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Naples pioneer and real estate entrepreneur dies at 92

Earl Frye owned 11 RE/MAX franchises from Marco Island to Tampa, in addition to other accomplishments.

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  • | 9:52 a.m. July 24, 2021
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Courtesy. Earl Frye
Courtesy. Earl Frye
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In the mid and late 1980s Earl Frye would semi-regularly fly to Atlanta from his Naples home for Bank of America board meetings.

A founder and director of several Southwest Florida banks, Frye found himself on the BofA board after a series of mergers. At the table with him were some business titans, including then-Delta Airlines CEO Ronald Allen and Miami Dolphins owner Wayne Huizenga, founder of AutoNation and Waste Management. When it was Frye’s turn to talk, surrounded by Fortune 500 CEOs, he would chuckle and quip “‘I can’t believe you are interested in hearing from a farm boy from Ripley, Ohio,’” says Frye’s son Michael Frye.

That humble, aw-shucks mentality was vintage Earl Frye, say several who knew him and worked with him. One of a handful of developers who helped turn Naples from a sleepy fishing village into a haven for high-net worth families and retirees, Frye died July 10 after a brief hospital stay. He was 92.    

“He had incredible vision and was a great businessman,” says Mike Hughes, vice president and general manager of Downing-Frye Realty, the Naples-based firm Earl Frye co-founded with Wes Downing in 1962. Frye went on to own 11 RE/MAX franchises from Marco Island to Tampa. “Earl was also the kind of guy who had time for everybody and who knew everybody.”

Frye’s humility at big board meetings came from experience: he grew up on a small tobacco farm along the Ohio River, in a house without electricity or an inside bathroom. He got one pair of shoes a year while growing up, says Michael Frye, so, to preserve the soles Earl would often run around barefoot.

Frye got into real estate after serving in the U.S. Navy Submarine Service and graduating from the University of Cincinnati. He moved with his wife, Shirley Murdock Frye, and their young family, to Naples in 1962. In the early days the Frye family, says Michael, now 60, and the youngest of three Frye sons, barely got by.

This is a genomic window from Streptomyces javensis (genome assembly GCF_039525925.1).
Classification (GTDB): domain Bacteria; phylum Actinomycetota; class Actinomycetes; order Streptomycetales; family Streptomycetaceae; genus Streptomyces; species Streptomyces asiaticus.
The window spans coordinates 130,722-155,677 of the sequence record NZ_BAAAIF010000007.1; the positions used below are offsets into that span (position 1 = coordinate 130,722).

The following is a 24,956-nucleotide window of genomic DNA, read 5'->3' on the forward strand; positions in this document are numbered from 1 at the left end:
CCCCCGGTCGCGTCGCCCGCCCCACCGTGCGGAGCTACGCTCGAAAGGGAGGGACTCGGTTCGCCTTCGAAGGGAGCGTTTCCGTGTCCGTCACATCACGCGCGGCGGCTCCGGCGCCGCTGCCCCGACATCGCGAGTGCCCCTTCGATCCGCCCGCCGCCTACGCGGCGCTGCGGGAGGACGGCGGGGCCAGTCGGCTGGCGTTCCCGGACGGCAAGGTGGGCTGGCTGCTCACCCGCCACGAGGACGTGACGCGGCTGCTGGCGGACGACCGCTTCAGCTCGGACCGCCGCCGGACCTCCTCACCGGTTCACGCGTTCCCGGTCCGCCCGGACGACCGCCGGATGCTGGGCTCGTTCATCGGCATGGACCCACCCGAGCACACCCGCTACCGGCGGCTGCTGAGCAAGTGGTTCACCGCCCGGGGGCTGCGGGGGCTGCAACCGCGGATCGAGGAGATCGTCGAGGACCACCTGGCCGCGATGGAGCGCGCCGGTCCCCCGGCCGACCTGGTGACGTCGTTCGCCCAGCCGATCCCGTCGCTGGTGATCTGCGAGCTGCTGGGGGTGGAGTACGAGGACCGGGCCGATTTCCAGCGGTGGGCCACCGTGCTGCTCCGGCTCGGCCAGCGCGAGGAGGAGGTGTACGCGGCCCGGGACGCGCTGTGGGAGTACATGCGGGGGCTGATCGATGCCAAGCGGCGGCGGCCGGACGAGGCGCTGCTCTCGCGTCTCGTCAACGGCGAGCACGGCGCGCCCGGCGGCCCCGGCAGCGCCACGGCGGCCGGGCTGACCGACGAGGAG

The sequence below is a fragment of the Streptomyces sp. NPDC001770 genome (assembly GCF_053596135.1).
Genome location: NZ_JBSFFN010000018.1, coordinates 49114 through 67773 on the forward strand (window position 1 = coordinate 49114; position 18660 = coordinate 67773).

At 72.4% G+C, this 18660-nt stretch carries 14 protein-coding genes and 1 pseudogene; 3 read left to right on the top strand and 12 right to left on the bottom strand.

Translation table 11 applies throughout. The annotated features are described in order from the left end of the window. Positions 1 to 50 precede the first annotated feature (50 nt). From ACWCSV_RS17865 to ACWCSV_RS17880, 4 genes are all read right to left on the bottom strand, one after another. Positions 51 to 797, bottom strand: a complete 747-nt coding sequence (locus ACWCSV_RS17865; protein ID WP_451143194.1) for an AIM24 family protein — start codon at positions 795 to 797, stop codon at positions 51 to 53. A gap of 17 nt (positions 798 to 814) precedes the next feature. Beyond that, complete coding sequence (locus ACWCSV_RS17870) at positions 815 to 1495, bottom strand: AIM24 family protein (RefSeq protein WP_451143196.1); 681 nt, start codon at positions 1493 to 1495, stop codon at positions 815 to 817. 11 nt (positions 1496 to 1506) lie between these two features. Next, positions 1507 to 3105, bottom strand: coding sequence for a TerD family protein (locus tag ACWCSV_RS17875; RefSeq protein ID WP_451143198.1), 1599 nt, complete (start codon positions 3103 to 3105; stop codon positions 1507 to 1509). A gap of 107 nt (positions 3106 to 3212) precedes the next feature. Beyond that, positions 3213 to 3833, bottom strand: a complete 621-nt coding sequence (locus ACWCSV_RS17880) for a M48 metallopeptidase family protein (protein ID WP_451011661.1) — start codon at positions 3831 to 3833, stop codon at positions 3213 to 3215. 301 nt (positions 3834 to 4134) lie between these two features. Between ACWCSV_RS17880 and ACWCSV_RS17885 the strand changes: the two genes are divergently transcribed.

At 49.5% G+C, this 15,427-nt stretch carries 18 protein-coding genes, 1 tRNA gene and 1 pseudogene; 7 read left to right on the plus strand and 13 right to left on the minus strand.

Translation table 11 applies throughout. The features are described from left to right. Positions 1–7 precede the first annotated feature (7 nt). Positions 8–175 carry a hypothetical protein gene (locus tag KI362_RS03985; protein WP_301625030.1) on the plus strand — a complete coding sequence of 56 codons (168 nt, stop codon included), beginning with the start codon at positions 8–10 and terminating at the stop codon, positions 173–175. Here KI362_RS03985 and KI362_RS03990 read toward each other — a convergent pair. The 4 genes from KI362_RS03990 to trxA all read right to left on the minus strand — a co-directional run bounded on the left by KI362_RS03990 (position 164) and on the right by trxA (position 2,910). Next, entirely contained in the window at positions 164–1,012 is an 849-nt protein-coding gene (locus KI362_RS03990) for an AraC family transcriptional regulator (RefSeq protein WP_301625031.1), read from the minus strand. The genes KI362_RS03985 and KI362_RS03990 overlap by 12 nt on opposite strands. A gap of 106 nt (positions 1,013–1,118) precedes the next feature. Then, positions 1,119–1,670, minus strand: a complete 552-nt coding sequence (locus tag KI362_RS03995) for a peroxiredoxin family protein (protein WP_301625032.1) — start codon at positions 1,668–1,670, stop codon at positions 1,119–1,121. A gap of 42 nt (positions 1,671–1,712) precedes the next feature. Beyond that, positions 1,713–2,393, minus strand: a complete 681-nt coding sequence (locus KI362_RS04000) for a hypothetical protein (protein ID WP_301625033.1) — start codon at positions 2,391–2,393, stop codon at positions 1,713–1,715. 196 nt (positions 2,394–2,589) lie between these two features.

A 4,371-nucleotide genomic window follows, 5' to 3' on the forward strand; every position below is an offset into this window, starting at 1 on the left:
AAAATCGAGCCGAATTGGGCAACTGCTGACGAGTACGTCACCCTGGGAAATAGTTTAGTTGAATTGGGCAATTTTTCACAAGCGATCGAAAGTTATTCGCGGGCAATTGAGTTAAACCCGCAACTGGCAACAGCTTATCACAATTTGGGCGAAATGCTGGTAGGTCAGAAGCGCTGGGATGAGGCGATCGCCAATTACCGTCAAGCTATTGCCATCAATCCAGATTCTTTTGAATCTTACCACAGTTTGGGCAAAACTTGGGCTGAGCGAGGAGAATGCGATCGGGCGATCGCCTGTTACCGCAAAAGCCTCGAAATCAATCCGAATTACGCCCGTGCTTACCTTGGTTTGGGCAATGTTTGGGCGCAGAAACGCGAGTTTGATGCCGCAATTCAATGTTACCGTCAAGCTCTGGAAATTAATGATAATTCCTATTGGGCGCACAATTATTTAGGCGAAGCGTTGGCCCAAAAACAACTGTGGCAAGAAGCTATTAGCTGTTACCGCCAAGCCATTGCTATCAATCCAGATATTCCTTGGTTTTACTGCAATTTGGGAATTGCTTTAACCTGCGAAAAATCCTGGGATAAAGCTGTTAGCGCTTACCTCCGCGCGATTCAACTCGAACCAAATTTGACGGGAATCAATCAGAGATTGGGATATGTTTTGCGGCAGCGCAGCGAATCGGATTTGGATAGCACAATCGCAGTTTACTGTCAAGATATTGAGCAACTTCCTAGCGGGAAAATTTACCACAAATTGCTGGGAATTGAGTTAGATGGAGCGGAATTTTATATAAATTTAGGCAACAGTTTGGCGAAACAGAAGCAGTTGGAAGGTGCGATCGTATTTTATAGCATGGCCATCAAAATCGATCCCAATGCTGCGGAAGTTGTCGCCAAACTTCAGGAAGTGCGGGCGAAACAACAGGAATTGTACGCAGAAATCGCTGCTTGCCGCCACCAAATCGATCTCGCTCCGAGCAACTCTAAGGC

But Earl Frye kept at it. In addition to teaming up with Downing, Frye was a key member of the Naples Area Board of Realtors. He served as president in 1969 and was inducted into NABOR’s Hall of Fame in 2009, after nearly 50 years of service.

Frye was a developer in numerous Naples communities going back some five decades. The list includes Meridian, Pebble Shores, Wilderness Country Club, Bonita Beach Club, Commodore Club, River Oaks and Stow-Away Mini-Storage, according to his official obituary. The founding president of the Collier County Appraisal Society, Frye was also an early dealmaker on Fifth Avenue in Naples. The elder Frye and a few other Naples pioneers, over breakfast, would draft agreements on napkins and seal them with handshakes, says Michael. Earl Frye also worked on development projects in North Carolina, where the family had a second home.

Michael Frye credits his dad’s success to an uncanny ability to set and stay hyper-focused on goals. Earl, recalls Michael, would tape his goals to the back of his closet door while growing up. Earl Frye would then look at those goals everyday before he left the house. “He was an extremely dedicated goal-setter,” says Michael Frye. “He would always take the extra step.”

One goal Earl Frye had dated back to when he was young man, seeing a family member struggle to pay medical bills. “He made a promise to himself that he would make enough money so that never happened to anyone else in his family,” Michael says.   

All of Frye’s three sons went on to careers in real estate. Michael recalls that while his dad worked long hours — “working to him was like other people playing golf,” he says — Earl always made time for his family.

A pair of significant lessons Michael learned from his dad, essentially cousins of setting goals, was to always aim for the stars and never get complacent. “After we closed our own deals or projects,” says Michael, “he would ask us, ‘what did you learn from this? What could you do better next time?”






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